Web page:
Last week’s minimum wage hike risks job losses

My latest column at The CEO Magazine asks whether Australia’s 3.3 per cent minimum wage increase will cause any job losses. It focuses on a few pieces of research, including a new study of Seattle’s minimum wage hike, older work by ALP frontbencher Andrew Leigh, and one of economics’ most famous papers – the 1994 minimum wage study by David Card and Alan Krueger.

The Card and Krueger paper is a rare and widely admired paper which changed a lot of minds in economics. Before it, most economists tended to believe minimum wages cost jobs; after they had digested Card and Krueger, some began leaning the other way. Card and Krueger started with a good natural experiment and then controlled for a bunch of variables in what a lot of economists see as a very thorough manner.

What this and other economics papers don’t give you is a rock-solid conclusion about the job effects of the minimum wage.

What they gave me instead was a renewed appreciation for what you might call the Feynman Social Science Problem: in many situations, it’s very hard to isolate the relevant variables in an economic study with enough certainty to reach a conclusion. The famed physicist Richard Feynman took this to the extreme when he called social science a pseudo-science:

“I might be quite wrong, maybe they do know all these things. But I have had the advantage of having found out how hard it is to get to really know something, how careful you have to be about checking the experiments, how easy it is to make mistakes … I see how they get their information and I can’t believe that they know it – they haven’t done the work necessary, the checks necessary and [taken] the care necessary.”

This is one reason why I have grown increasingly reluctant to trust social science findings. Card and Krueger worked harder than most to check their findings, but I still don’t have complete confidence in their results.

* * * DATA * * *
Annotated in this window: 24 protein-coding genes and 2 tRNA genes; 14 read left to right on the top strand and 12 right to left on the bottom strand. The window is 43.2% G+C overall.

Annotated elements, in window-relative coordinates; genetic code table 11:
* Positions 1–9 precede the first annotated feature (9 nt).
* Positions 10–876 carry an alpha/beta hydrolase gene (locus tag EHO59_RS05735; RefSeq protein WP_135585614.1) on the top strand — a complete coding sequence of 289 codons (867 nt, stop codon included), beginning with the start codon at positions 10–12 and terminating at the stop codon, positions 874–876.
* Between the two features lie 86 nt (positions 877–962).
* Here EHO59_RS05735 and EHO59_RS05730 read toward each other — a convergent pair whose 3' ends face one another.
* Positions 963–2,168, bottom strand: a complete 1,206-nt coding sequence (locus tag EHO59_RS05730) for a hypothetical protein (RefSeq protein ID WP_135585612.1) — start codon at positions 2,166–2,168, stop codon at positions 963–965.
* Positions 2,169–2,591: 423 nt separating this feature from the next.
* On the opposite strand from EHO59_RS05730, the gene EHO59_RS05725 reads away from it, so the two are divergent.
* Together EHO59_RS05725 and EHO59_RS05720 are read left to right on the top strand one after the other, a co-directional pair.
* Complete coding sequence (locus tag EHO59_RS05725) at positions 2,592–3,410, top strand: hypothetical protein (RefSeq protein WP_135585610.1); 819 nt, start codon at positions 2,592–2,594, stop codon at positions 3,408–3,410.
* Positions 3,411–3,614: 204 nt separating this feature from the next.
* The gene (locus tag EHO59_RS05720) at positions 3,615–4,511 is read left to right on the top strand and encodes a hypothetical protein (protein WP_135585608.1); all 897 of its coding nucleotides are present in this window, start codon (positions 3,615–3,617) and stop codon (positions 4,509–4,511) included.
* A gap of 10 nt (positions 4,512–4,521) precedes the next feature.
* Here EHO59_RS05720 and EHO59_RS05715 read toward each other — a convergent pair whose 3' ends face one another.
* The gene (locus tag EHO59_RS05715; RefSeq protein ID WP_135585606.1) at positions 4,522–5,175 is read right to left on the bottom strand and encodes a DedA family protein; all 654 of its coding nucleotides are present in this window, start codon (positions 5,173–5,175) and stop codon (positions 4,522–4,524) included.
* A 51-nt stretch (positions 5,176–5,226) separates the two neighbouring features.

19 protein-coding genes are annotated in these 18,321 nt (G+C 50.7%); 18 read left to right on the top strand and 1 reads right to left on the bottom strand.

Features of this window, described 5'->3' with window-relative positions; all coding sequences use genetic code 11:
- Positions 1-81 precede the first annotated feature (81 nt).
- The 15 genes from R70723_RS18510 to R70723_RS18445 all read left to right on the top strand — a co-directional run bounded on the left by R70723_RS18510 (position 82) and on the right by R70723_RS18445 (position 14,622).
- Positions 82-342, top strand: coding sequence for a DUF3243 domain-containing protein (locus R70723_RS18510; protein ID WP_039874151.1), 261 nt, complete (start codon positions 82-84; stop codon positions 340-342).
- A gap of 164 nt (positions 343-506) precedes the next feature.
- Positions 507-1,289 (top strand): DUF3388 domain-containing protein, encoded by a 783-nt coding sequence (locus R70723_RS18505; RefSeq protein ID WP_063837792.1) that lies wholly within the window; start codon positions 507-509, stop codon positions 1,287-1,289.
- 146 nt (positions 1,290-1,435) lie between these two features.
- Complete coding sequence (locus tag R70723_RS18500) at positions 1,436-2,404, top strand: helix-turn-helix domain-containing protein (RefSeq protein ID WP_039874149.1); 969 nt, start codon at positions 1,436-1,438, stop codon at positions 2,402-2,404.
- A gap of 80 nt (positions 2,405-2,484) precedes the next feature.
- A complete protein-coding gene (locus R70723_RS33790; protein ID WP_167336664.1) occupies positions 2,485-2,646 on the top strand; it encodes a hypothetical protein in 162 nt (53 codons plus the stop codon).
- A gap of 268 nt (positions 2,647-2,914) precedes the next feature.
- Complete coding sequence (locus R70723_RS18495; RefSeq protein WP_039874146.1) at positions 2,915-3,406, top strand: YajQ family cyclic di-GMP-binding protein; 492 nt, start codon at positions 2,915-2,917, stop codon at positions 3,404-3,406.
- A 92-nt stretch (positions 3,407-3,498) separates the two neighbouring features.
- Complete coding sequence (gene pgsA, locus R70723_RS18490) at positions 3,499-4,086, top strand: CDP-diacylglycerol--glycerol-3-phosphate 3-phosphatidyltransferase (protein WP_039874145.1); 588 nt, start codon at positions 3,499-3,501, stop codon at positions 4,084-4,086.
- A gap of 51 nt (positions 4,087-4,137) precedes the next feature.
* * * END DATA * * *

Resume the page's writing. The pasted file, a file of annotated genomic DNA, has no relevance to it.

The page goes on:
And as I read the Card and Krueger paper, even looking at all the things they say they controlled for, I found myself thinking of other potential variables which would disturb their results. (Russ Roberts and Noah Smith also talk about this in a terrific 2015 Econtalk podcast.

My own guess is that the 3.3 per cent minimum wage rise will eventually cut some low-wage Australian jobs – anywhere between 2 and 100,000. This figure is based largely on Andrew Leigh’s numbers; his calculations run in the opposite direction to his political sympathies. And Australia has a very high minimum wage by global standards, so if anyone is affected by higher minimum wages, it will be us.

This seems to me a pretty high price being paid by Australians on the margins of paid employment.

By the way, while economics is not so good on these estimates, it does better when it has better data. One conclusion I did extract from the literature is that a few country’s safety nets really are very well designed to get people out of poverty. Australia is one of those countries, along with Ireland, the UK and Japan. The minimum wage contributes to that safety net, as long as you have a job.

As the OECD put it in 2015:

“[A] half-time minimum-wage job in Australia, Ireland and the United Kingdom can be sufficient to take a family with two children out of poverty, and out-of-work benefits in Japan provide income above the poverty threshold even when no-one in a two-parent family works.”

But Australia would still have a great social safety net, relatively speaking, even if the minimum wage was a little lower. In fact, David Card himself is on the record as saying the minimum wage is a poor way to get good social outcomes.

Read the whole thing. After that … well, honestly, you will probably still have a very strong opinion as to whether a minimum wage is good or bad. Try to distrust your certainty a little.

Update 1: The IGM panel shows how a bunch of top economists view the minimum-wage issue.

Update 2: We now also have a July 2017 NBER paper by David Neumark that similarly sees the debate as unresolved:

The literature on the employment effects of minimum wages is about a century old, and includes hundreds of studies. Yet the debate among researchers about the employment effects of minimum wages remains intense and unsettled. This essay discussed the key questions that have arisen in the past research that, if we can answer them, may prove most useful in making sense of the conflicting evidence. I also focus on additional questions we should consider to better inform the policy debate, in particular in the context of the very high minimum wages coming on line in the United States, about which past research is quite uninformative.

Neumark is doubtful about the value of the minimum wage. But he shares with David Card and some others further to the left the view that earned income tax credits will do more to help low-income people. Notably, US earned income tax credits are normally both indexed and targeted towards families in poverty, rather than individuals who may be middle-class teens replacing their pocket-money with a casual job.